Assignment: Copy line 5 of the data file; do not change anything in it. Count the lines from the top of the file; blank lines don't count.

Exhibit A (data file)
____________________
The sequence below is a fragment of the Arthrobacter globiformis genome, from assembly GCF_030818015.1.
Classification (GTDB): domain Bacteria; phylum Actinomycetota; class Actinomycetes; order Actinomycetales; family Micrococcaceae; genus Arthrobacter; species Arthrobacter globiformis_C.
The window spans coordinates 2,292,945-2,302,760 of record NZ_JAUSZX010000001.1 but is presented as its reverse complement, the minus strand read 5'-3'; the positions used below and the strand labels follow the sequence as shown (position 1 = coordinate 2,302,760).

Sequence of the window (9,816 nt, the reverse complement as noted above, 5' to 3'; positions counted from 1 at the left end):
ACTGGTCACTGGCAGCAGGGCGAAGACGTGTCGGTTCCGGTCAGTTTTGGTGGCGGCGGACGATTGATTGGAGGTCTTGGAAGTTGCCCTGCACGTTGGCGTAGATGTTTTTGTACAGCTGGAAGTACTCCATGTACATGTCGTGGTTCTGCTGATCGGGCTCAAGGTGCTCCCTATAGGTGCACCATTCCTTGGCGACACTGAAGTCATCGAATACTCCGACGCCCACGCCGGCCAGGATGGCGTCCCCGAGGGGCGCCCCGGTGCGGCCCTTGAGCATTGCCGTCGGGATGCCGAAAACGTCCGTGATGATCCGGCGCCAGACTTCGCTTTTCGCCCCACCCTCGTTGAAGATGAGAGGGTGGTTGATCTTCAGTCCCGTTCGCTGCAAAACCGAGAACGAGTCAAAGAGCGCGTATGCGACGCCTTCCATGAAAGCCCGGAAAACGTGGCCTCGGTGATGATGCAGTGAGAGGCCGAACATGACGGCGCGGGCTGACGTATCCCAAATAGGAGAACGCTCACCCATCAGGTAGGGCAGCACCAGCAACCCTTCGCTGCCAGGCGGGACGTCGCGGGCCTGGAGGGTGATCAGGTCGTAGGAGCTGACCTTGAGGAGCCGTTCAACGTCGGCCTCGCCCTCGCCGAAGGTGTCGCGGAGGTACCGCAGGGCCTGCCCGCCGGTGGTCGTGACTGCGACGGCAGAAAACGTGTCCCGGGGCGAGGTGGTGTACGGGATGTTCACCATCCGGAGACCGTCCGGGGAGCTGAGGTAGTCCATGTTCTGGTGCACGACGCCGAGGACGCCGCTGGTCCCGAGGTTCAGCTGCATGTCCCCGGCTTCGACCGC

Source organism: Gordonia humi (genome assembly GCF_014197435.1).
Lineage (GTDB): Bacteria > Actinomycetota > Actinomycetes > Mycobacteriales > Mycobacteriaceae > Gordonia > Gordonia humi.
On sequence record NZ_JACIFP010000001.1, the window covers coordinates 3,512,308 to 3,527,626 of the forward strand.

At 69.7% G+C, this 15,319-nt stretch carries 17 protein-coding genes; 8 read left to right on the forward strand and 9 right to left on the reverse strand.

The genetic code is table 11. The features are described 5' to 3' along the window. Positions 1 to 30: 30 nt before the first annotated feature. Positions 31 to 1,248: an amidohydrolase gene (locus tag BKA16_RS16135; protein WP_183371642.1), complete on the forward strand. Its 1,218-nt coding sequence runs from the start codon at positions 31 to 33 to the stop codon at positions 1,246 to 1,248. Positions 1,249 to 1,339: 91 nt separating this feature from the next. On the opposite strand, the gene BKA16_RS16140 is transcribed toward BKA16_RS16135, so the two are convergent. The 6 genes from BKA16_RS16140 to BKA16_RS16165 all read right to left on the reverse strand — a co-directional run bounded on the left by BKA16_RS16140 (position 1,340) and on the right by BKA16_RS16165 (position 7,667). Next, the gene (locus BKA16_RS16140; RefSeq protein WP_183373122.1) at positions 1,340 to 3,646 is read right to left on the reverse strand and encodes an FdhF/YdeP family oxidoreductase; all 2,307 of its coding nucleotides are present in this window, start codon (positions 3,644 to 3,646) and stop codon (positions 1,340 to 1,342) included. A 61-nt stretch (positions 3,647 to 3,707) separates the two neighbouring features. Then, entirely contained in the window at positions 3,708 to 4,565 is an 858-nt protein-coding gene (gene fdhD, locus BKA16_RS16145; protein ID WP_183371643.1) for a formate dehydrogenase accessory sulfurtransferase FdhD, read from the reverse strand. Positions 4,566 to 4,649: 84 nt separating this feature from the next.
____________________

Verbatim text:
ACTGGTCACTGGCAGCAGGGCGAAGACGTGTCGGTTCCGGTCAGTTTTGGTGGCGGCGGACGATTGATTGGAGGTCTTGGAAGTTGCCCTGCACGTTGGCGTAGATGTTTTTGTACAGCTGGAAGTACTCCATGTACATGTCGTGGTTCTGCTGATCGGGCTCAAGGTGCTCCCTATAGGTGCACCATTCCTTGGCGACACTGAAGTCATCGAATACTCCGACGCCCACGCCGGCCAGGATGGCGTCCCCGAGGGGCGCCCCGGTGCGGCCCTTGAGCATTGCCGTCGGGATGCCGAAAACGTCCGTGATGATCCGGCGCCAGACTTCGCTTTTCGCCCCACCCTCGTTGAAGATGAGAGGGTGGTTGATCTTCAGTCCCGTTCGCTGCAAAACCGAGAACGAGTCAAAGAGCGCGTATGCGACGCCTTCCATGAAAGCCCGGAAAACGTGGCCTCGGTGATGATGCAGTGAGAGGCCGAACATGACGGCGCGGGCTGACGTATCCCAAATAGGAGAACGCTCACCCATCAGGTAGGGCAGCACCAGCAACCCTTCGCTGCCAGGCGGGACGTCGCGGGCCTGGAGGGTGATCAGGTCGTAGGAGCTGACCTTGAGGAGCCGTTCAACGTCGGCCTCGCCCTCGCCGAAGGTGTCGCGGAGGTACCGCAGGGCCTGCCCGCCGGTGGTCGTGACTGCGACGGCAGAAAACGTGTCCCGGGGCGAGGTGGTGTACGGGATGTTCACCATCCGGAGACCGTCCGGGGAGCTGAGGTAGTCCATGTTCTGGTGCACGACGCCGAGGACGCCGCTGGTCCCGAGGTTCAGCTGCATGTCCCCGGCTTCGACCGC